The Value of Stopping
The Intersection of Sports Science and Risk Management
In November, The Ringer’s Danny Chau published an article about the unique abilities of NBA superstar James Harden, whose absurd level of play this season has made him an MVP favorite. In the piece, Chau recounts a conversation with Dr. Marcus Elliott of P3 Applied Sports Science, a performance facility that uses advanced technology to test the physical capabilities of athletes. According to Elliott, “Harden is barely average in almost every metric we look at related to athleticism, except for deceleration metrics. And in those he’s one of the best athletes we’ve ever measured in any sport — in soccer, football, or basketball.” In other words, Harden is world-class at slowing down. The Houston Rockets’ All-Star guard does not need to out-run, out-lift, or out-jump his opponents to beat them off the dribble- Harden’s preternatural ability to stop on a dime allows him to create the space he needs to score while his defenders fly into the first row of the stands.
The virtue of efficiently stopping applies across many fields, including investing. During bullish upmarket periods – such as the one US stocks have been experiencing since 2009 – investors seem to succumb to an only slightly-restrained mania that causes them to throw caution to the wind. Fairly often, we hear some version of the following from advisors via their clients: “The market is up X% and you’re only up Y%! What’s going on?” Setting aside the fact that principles of asset diversification would prevent any prudent portfolio from tracking the domestic stock market directly, it’s important to ask the question: do you really want the unimpeded stock market return, with the wild volatility and massive drawdowns that entails? If the prospect of careening into the bleachers doesn’t unsettle you, it’s easier than ever before to invest in passive index funds that track the S&P 500. Why pay an advisor a management fee for a passive index return you can easily get yourself?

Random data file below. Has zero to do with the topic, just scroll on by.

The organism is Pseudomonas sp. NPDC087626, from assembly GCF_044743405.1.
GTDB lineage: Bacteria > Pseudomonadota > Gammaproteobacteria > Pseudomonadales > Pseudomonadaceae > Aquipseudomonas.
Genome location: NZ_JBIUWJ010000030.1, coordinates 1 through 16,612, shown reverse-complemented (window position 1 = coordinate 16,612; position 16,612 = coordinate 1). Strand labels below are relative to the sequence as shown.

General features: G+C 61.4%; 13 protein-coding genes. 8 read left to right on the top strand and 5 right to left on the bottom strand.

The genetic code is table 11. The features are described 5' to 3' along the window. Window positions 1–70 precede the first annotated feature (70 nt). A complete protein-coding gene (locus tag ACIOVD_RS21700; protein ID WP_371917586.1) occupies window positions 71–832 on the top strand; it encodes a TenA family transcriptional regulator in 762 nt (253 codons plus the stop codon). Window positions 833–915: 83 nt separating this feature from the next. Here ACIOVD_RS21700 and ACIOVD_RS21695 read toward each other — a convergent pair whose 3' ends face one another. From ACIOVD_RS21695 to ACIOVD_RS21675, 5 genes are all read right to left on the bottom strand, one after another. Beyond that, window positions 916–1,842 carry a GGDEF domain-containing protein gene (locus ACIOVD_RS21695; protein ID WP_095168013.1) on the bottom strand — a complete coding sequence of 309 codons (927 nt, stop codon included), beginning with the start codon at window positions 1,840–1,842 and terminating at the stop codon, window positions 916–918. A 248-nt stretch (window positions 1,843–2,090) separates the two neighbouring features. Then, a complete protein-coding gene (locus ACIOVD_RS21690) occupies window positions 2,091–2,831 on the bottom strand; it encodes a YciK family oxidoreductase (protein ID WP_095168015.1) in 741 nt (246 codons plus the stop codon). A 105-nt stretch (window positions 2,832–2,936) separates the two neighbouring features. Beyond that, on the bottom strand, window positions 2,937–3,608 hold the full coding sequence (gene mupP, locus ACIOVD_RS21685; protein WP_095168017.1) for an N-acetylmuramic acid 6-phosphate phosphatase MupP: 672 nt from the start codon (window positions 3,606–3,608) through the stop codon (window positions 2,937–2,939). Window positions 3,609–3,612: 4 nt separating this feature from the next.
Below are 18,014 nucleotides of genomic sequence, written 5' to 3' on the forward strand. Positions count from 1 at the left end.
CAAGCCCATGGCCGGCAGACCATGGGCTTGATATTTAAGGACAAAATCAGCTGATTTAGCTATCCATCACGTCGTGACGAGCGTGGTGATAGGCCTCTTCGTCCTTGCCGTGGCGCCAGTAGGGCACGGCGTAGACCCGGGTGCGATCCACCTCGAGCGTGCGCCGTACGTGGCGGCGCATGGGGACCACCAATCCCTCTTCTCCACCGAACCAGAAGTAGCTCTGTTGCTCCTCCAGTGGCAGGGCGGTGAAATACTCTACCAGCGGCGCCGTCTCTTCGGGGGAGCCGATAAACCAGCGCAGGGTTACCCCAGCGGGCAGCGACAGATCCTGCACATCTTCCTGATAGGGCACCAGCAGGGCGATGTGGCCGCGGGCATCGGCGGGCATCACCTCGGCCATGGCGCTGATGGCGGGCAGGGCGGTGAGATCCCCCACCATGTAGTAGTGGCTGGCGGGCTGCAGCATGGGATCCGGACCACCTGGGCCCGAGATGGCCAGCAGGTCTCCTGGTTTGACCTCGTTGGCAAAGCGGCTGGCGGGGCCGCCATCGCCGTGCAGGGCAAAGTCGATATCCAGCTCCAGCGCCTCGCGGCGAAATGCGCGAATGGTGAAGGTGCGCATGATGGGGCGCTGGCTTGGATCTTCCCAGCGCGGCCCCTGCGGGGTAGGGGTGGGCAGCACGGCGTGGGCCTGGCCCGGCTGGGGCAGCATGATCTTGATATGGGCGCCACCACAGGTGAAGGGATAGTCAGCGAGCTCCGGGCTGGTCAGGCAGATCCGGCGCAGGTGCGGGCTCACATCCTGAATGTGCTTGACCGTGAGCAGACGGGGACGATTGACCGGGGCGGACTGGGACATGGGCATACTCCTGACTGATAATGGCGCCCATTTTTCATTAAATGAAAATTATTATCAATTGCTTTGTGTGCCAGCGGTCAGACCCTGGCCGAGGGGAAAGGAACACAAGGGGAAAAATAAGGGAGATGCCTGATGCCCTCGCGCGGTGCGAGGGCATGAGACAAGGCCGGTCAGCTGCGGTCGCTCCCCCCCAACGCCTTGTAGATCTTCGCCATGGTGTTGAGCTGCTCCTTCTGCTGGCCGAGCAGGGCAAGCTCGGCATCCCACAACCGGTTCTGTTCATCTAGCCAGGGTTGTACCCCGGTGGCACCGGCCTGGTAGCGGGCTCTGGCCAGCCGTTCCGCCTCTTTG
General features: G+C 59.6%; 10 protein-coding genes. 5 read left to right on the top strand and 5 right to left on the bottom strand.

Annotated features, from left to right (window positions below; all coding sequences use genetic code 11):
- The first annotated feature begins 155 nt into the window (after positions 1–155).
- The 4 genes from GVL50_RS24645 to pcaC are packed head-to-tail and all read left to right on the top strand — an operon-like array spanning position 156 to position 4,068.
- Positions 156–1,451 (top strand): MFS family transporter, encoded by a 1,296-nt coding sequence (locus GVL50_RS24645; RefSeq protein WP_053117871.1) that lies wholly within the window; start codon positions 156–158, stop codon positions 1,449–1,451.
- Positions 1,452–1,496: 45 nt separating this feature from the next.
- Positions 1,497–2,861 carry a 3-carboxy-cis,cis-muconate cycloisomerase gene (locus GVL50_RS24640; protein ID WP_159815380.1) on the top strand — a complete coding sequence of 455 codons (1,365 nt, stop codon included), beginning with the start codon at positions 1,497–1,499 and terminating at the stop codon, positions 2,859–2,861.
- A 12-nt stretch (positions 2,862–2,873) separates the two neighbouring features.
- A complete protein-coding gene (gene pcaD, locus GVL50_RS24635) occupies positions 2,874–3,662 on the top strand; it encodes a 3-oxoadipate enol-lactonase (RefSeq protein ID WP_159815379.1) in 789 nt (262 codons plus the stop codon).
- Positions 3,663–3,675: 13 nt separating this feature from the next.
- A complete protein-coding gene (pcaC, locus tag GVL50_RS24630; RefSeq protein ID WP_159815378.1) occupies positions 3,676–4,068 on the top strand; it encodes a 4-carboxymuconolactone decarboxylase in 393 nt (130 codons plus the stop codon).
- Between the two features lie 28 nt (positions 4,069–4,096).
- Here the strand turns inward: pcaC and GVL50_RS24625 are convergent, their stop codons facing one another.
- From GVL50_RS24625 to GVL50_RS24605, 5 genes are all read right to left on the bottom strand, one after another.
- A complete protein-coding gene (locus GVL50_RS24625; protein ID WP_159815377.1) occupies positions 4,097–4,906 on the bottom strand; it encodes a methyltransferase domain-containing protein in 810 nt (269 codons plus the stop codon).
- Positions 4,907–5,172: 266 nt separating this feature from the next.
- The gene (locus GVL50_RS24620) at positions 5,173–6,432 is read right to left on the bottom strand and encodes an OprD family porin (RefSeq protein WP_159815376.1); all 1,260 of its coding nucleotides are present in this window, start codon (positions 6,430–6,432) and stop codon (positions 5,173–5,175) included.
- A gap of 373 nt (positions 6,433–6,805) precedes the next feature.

At Blueprint, we believe that active management is a better way to invest. When our systems tell us that domestic stocks are entering a downtrend, we put on our brakes and shift our resources to other asset classes.
Indeed, over long time horizons, we seek to outperform domestic stocks, and accordingly, this requires a lack of correlation to S&P 500 index returns. This is music to the ears of clients during periods of equity market crises, but it can be a tough pill to swallow when stock prices seem to be shooting straight up. However, short-term performance drags during bull markets are more than made up for by avoiding huge losses during equity market meltdowns. Examine the double graph below:
Past performance does not guarantee future results.
The left Y-axis, vertical pink bars and horizontal blue line represent a monthly percentage-based portfolio allocation to the Vanguard Total Stock Market ETF (VTI). The right Y-axis, green line and red line represent the value over time of an initital $1,000 invested in January 2000. Given the emotional difficulties of being completely out-of-line with the market, our risk-managed allocations are 80% determined by our trend systems and 20% determined by a strategic, buy-and-hold portion. This means that even when our trend systems would have us out of the market, we would, for this example, maintain a 7% allocation (20% of the static 35% baseline). As you can see, since 2000, the risk-managed strategy greatly outperforms the static allocation strategy by mostly avoiding the harmful effects of the Early 2000s Recession and the Global Financial Crisis.